Malaysia Population Research Hub

Colorful Malaysia: Our People Comes First

Malaysia is currently undergoing rapid demographic changes. The population size increases in each passing year the rate of growth has decelerated to 1.7% between 2010 and 2020, from 2.1% a decade earlier. Furthermore, the non – Malaysian citizens are making up an increasing share of the total population in the country. Malaysia must step up efforts to ensure that the locals rights are protected.

There are some ways we can use to improve Malaysia’s demographics such as creating incentives for the community. During the yearly budget meeting, the ministers must set aside some percentages of the budget for the people in case the country is facing natural catastrophes, such as floods, drought, epidemic and COVID-19 which the whole world is currently facing. By providing incentives for the people, it can help lessen their burden and also improve living conditions. We must also make the Malaysian locals as main priorities when hiring new workers. Our country is one of the preferred countries where immigrants came to work and some of these immigrants have better living conditions than our locals. Although during the early phase of the COVID-19 pandemic most immigrants who are working under a contract are sent back to their home country, some immigrants are still entering this country illegally.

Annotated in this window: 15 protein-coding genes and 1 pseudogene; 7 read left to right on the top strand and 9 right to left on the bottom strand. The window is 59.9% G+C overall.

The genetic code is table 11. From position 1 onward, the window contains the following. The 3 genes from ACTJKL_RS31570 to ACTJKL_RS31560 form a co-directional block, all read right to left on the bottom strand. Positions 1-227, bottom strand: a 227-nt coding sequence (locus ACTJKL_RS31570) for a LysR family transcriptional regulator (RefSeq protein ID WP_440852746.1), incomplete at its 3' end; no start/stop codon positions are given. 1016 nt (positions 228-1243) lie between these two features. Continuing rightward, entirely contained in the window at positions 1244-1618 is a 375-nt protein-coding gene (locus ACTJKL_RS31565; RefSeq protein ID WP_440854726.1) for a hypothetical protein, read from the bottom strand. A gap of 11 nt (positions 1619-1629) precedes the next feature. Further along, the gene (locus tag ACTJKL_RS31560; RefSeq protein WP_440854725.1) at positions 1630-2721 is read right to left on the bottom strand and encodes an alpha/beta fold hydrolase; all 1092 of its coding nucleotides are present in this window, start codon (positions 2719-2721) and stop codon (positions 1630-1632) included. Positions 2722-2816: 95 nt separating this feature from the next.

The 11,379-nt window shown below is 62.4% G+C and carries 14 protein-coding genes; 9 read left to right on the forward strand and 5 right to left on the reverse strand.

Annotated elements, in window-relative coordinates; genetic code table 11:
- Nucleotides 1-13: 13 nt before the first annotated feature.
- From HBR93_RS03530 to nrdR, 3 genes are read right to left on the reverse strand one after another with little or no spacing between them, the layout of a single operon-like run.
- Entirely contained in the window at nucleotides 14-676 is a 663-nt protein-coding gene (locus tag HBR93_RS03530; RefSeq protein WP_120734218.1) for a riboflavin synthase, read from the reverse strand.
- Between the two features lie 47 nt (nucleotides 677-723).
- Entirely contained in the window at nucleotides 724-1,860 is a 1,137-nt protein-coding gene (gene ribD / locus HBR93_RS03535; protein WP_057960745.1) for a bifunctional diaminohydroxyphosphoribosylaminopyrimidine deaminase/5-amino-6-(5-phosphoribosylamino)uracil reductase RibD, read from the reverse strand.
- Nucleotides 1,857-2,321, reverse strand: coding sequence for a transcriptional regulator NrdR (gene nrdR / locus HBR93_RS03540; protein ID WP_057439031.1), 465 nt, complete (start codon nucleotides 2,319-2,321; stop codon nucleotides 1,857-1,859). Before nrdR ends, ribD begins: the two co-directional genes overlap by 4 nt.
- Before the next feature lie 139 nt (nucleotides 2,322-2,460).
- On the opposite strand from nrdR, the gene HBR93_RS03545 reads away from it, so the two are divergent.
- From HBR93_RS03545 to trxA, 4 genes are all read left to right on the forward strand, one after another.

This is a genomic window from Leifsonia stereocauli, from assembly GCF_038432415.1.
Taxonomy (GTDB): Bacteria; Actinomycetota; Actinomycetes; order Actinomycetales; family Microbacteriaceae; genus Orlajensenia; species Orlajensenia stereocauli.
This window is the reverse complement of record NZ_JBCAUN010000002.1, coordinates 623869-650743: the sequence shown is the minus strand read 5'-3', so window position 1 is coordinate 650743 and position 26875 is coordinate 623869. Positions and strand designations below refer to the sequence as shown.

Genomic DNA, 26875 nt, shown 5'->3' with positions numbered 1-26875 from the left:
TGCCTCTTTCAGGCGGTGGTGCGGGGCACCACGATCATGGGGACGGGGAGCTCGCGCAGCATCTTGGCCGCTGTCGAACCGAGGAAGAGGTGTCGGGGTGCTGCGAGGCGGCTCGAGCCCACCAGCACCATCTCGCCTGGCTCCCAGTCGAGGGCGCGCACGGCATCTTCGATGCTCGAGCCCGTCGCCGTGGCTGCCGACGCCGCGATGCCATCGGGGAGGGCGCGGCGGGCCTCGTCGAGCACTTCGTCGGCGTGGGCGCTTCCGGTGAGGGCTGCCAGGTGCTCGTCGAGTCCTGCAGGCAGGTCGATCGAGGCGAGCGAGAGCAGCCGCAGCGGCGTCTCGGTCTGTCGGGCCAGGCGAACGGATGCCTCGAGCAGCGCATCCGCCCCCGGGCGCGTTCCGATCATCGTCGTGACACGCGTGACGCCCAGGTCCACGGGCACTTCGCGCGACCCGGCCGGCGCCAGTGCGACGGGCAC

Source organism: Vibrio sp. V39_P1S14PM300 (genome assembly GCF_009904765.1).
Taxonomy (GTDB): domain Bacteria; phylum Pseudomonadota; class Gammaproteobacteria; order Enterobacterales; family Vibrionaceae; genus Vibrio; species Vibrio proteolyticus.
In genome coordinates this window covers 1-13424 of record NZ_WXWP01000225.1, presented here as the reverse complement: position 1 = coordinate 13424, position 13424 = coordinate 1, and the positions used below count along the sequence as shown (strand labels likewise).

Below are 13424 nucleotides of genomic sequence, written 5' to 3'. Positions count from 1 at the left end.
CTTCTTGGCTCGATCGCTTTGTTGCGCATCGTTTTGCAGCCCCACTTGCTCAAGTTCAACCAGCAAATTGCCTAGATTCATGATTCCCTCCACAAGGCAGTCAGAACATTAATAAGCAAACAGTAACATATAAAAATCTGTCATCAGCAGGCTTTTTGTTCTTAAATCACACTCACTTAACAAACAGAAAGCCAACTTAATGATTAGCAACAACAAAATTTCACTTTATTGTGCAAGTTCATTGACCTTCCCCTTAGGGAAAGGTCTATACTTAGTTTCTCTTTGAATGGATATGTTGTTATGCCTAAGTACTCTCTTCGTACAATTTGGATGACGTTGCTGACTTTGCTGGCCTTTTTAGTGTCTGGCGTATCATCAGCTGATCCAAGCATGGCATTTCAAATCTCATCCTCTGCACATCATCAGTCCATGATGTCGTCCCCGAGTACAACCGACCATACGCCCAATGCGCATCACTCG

The elderly population aged 60 years and over will increase rapidly, to make up 15% of the total population by 2030. The government must create incentives for young couples to help them start their own family. The government can also help by renting apartments exclusively to these couples, providing marriage counselling and creating nurseries for the working parents. There are emerging issues concerning marriage as couples ended up in divorce in a matter of months after tying the knot, caused by mental illnesses and rising cost of living.

Malaysia is currently in the endemic phase, people are working in hybrid conditions where some go to the office and others works from home. But even with these new norms there are still some unemployed individuals. Unemployment is even more challenging for those who are the breadwinner, living alone or have chronically ill family members. But there is always a rainbow after a heavy storm, more and more companies begin to participate in the career fest where they set up booths searching for newcomers. This booth provides a two way process, where the interviewer can assess the interviewee to decide if he or she is suitable for the open roles in the company.

The pandemic has changed Malaysia’s demographic drastically. In the year 2018 almost 15% of foreign workers dominate the Malaysia workforce and began to decrease when the pandemic happened. By focusing on the Malaysians who are in need, slowly but surely we can create a better community where the millennial can stand on their own. The government and community have begun to take actions to ensure that the peoples can continue living their life by providing multiple incentives and creating opportunities. There is a high chance if Malaysia keeps up doing these steps, we can create a resilient future where people’s rights are protected, exclusive opportunities and assure them that they do have multiple choices, not just one.


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